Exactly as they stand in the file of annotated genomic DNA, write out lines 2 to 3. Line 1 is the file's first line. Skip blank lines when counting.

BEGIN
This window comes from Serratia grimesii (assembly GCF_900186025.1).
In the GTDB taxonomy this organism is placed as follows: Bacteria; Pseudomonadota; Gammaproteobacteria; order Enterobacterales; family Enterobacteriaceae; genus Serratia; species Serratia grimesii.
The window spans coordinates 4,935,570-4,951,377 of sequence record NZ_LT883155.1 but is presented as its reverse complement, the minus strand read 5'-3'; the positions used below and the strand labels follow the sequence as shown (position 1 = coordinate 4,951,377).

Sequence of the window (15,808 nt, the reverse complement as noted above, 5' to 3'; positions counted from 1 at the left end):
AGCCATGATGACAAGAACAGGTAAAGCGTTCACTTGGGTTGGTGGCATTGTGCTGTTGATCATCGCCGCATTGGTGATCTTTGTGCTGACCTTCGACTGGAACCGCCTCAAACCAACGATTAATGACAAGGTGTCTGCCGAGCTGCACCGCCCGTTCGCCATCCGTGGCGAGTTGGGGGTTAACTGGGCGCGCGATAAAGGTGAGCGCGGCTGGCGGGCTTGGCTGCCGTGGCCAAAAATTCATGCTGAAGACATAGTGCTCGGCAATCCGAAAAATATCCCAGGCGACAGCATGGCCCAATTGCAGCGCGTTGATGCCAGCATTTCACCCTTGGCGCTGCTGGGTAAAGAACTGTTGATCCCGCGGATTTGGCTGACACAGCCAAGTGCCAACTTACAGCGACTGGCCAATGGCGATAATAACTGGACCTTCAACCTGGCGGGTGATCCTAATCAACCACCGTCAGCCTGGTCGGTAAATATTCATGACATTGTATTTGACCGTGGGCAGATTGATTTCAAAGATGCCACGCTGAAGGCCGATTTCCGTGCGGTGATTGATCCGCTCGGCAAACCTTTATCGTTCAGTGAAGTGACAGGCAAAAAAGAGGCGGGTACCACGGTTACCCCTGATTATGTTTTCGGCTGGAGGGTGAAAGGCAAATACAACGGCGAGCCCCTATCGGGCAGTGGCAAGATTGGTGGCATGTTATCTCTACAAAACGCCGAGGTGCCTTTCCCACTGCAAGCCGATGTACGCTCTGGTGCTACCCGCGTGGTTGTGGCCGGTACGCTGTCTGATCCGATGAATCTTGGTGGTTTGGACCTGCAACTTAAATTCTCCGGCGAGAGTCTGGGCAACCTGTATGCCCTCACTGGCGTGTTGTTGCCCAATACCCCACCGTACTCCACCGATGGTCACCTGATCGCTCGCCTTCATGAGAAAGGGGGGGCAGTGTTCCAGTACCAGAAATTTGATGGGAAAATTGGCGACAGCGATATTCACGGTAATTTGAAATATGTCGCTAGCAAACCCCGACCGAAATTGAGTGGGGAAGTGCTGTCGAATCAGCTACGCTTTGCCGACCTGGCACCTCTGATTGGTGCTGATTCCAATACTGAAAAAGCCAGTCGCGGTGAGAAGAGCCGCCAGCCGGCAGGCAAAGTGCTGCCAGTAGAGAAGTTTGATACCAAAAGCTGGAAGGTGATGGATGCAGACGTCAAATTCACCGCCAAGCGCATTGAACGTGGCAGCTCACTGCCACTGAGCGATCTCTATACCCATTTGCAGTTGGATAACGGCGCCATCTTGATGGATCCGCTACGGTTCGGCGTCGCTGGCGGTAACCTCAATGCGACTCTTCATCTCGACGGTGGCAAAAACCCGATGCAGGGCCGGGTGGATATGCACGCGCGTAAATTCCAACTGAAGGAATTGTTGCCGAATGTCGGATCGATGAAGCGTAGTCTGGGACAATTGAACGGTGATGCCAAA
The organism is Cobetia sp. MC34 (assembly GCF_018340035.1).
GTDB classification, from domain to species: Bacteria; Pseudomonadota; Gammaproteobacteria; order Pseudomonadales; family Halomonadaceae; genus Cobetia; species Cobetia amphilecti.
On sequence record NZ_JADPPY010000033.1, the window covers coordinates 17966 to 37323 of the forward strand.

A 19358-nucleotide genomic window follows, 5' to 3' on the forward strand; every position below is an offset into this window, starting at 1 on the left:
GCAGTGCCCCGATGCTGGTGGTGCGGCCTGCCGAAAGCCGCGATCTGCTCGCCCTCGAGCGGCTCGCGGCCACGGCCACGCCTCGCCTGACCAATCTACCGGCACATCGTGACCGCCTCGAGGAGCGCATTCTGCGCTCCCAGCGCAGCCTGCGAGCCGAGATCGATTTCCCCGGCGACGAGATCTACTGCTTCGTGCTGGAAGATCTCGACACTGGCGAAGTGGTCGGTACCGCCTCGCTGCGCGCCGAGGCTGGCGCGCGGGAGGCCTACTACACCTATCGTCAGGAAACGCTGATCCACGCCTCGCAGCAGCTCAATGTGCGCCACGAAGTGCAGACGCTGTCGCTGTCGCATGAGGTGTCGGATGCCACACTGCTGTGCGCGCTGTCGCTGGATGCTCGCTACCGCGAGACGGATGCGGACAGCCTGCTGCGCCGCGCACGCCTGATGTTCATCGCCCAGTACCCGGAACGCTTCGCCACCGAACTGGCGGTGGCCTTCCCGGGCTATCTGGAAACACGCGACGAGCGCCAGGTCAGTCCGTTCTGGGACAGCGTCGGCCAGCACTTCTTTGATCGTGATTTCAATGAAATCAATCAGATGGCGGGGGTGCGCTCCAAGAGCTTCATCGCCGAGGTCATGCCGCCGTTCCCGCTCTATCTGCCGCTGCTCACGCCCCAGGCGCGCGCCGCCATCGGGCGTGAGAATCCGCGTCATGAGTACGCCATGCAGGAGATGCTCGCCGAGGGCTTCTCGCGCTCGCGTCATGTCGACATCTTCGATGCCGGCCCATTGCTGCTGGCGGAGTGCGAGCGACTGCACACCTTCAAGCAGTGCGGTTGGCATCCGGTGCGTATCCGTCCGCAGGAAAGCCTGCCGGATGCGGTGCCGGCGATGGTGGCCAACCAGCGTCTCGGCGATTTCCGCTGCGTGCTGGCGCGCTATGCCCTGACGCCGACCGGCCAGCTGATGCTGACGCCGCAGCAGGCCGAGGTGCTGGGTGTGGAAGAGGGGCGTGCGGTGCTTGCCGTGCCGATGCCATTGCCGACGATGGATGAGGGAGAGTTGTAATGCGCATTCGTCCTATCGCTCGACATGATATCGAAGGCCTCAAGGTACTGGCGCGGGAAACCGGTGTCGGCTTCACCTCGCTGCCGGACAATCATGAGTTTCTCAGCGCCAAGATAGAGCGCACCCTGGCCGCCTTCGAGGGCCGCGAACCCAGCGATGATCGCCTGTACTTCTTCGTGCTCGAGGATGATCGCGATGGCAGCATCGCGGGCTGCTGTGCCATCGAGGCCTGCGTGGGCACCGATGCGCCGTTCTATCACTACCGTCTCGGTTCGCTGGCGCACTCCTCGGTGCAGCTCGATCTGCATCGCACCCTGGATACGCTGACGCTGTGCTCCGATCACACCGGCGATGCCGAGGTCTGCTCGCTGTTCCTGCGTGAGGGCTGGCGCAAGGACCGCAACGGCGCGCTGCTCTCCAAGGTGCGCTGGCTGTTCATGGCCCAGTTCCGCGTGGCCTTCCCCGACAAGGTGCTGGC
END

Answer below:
In the GTDB taxonomy this organism is placed as follows: Bacteria; Pseudomonadota; Gammaproteobacteria; order Enterobacterales; family Enterobacteriaceae; genus Serratia; species Serratia grimesii.
The window spans coordinates 4,935,570-4,951,377 of sequence record NZ_LT883155.1 but is presented as its reverse complement, the minus strand read 5'-3'; the positions used below and the strand labels follow the sequence as shown (position 1 = coordinate 4,951,377).